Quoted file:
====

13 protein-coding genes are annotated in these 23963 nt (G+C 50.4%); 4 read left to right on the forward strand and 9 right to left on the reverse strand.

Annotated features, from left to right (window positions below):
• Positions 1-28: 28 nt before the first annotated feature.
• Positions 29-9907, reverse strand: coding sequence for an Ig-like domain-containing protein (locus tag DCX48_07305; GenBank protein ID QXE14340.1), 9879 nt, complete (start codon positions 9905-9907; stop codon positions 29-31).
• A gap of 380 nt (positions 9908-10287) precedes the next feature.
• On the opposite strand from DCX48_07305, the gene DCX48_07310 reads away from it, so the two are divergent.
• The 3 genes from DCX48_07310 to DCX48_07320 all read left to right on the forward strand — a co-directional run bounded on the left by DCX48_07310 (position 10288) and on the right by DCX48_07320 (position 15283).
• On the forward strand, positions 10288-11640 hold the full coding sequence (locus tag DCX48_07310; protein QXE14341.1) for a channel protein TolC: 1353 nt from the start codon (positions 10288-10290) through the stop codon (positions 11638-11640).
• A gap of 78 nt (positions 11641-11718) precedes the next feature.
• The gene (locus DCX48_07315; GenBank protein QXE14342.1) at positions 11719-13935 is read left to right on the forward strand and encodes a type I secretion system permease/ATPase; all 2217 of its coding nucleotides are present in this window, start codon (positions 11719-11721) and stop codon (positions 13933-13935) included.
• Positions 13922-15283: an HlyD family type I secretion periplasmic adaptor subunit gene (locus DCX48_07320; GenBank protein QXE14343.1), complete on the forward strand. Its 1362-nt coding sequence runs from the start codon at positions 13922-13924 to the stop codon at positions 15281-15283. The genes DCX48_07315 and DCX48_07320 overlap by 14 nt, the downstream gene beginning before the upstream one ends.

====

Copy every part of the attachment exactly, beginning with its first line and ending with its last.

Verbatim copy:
13 protein-coding genes are annotated in these 23963 nt (G+C 50.4%); 4 read left to right on the forward strand and 9 right to left on the reverse strand.

Annotated features, from left to right (window positions below):
• Positions 1-28: 28 nt before the first annotated feature.
• Positions 29-9907, reverse strand: coding sequence for an Ig-like domain-containing protein (locus tag DCX48_07305; GenBank protein ID QXE14340.1), 9879 nt, complete (start codon positions 9905-9907; stop codon positions 29-31).
• A gap of 380 nt (positions 9908-10287) precedes the next feature.
• On the opposite strand from DCX48_07305, the gene DCX48_07310 reads away from it, so the two are divergent.
• The 3 genes from DCX48_07310 to DCX48_07320 all read left to right on the forward strand — a co-directional run bounded on the left by DCX48_07310 (position 10288) and on the right by DCX48_07320 (position 15283).
• On the forward strand, positions 10288-11640 hold the full coding sequence (locus tag DCX48_07310; protein QXE14341.1) for a channel protein TolC: 1353 nt from the start codon (positions 10288-10290) through the stop codon (positions 11638-11640).
• A gap of 78 nt (positions 11641-11718) precedes the next feature.
• The gene (locus DCX48_07315; GenBank protein QXE14342.1) at positions 11719-13935 is read left to right on the forward strand and encodes a type I secretion system permease/ATPase; all 2217 of its coding nucleotides are present in this window, start codon (positions 11719-11721) and stop codon (positions 13933-13935) included.
• Positions 13922-15283: an HlyD family type I secretion periplasmic adaptor subunit gene (locus DCX48_07320; GenBank protein QXE14343.1), complete on the forward strand. Its 1362-nt coding sequence runs from the start codon at positions 13922-13924 to the stop codon at positions 15281-15283. The genes DCX48_07315 and DCX48_07320 overlap by 14 nt, the downstream gene beginning before the upstream one ends.